Foundation-The Interface Between Ourselves and the World

Generally when we look at a system we can isolate it from its surroundings or we draw a line, a boundary.

“This is where the system ends, and this is where it begins.”

We can look at the main connection between itself and the outside world as the foundation. The part of the outside world to which it connects, is its foundation.

When building a building, the foundation is the first part made.

(The plan comes before the foundation, and the idea before the plan so we could say that the idea is the foundation for the plan, the plan the foundation for the making of the building.)

The foundation is usually a part of the earth, or it provides an interface, a solid link or connection between the earth and the building.

The metal framework continues that link upwards.

If we look at the earth and the building as two separate ideas we could say that the earth, particularly the small square parcel of land that the building is going to sit on, is the foundation in the relationship. It provides stability so that the building can be made and while the building is being made. It continues to provide that stability afterwards.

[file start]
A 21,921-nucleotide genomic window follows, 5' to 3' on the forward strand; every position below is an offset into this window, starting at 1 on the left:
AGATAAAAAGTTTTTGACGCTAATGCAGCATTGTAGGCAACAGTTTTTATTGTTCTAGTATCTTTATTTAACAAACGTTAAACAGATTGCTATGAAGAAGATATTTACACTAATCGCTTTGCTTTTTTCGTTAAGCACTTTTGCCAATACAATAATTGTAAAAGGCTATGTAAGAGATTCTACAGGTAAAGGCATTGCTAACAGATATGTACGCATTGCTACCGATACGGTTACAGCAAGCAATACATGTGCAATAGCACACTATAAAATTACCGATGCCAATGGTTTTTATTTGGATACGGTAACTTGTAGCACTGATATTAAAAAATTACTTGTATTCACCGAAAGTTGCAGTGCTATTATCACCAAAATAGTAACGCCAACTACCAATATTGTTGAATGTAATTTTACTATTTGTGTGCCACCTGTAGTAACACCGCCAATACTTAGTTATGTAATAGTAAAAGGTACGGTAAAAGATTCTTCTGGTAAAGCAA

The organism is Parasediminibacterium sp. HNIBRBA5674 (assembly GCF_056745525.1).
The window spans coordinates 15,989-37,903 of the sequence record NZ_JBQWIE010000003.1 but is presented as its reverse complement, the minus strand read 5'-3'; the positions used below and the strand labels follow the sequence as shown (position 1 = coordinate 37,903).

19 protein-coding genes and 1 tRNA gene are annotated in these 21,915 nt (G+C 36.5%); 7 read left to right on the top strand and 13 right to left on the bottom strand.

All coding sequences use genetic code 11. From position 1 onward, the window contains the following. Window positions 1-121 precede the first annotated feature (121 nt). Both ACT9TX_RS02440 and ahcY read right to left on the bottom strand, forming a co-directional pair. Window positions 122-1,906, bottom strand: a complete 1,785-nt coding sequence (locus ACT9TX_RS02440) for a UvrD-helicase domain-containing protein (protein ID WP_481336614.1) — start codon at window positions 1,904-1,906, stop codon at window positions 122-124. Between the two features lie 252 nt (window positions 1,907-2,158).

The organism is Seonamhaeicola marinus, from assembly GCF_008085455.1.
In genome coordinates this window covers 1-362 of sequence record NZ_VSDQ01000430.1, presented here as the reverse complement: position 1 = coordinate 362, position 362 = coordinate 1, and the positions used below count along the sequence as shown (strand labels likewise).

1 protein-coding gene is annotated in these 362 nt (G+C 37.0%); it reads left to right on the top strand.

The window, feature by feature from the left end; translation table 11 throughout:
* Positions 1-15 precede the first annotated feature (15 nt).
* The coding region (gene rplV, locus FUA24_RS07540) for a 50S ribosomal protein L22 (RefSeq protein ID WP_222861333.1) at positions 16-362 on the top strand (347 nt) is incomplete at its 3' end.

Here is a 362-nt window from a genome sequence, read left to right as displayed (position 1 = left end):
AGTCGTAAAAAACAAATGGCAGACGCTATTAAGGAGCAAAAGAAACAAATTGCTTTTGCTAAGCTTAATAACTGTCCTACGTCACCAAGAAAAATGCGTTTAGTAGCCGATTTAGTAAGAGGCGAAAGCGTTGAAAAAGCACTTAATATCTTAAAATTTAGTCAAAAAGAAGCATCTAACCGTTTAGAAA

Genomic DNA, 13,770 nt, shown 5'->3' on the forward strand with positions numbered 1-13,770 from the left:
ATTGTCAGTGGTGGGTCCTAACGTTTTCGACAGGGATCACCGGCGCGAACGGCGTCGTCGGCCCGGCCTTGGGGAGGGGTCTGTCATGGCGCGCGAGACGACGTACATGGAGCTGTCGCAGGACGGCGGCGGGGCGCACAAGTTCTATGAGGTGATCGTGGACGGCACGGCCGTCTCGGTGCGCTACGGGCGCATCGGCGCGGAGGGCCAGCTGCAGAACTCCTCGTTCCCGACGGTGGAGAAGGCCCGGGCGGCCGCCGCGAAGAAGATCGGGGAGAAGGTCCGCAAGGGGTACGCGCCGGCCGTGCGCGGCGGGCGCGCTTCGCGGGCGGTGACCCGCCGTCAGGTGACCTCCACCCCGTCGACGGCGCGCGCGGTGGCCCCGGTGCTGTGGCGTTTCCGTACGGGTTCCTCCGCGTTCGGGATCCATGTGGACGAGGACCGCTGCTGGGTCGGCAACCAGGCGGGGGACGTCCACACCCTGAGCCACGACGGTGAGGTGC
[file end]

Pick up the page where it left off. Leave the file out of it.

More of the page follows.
Relationships with the Inside and the Outside

If we look at ourselves in the context of our relationship with the earth, the earth provides stability so that we can walk run or even stand still. Because of the earth’s size, and the gravity that is a result of that size, the earth provides a foundation for us to change. We may change it in some small way, in the context of individual entities, but for the most part, it remains stable so that we can create or experience the change that we desire.

Looking at ourselves and the earth what we have is a relationship. In that relationship, change can occur easily, change that we desire can occur because the earth is stable.

Within the context of our body, we can say that our body is a relationship, actually a whole bunch of relationships. We can divide our body into two parts, the lower body up to the pelvis and the upper body, from the pelvis upwards. We can call the lower body the foundation, the upper body the expression and we can also use a third part, the center, in this case the pelvis, since it connects the two. We could go deeper, the feet, lower legs, thighs, pelvis, lower back, ribcage, neck, head, shoulder girdle, shoulders, arms, forearms and hands, these are parts and where they connect relationships are formed.

Depending on what we are doing, one model or the other may be more useful at the time.

Foundations or References for Change

Whichever model we use, if we are trying to create or understand a change that is happening in our body, in each relationship we can use one part as the foundation for the other.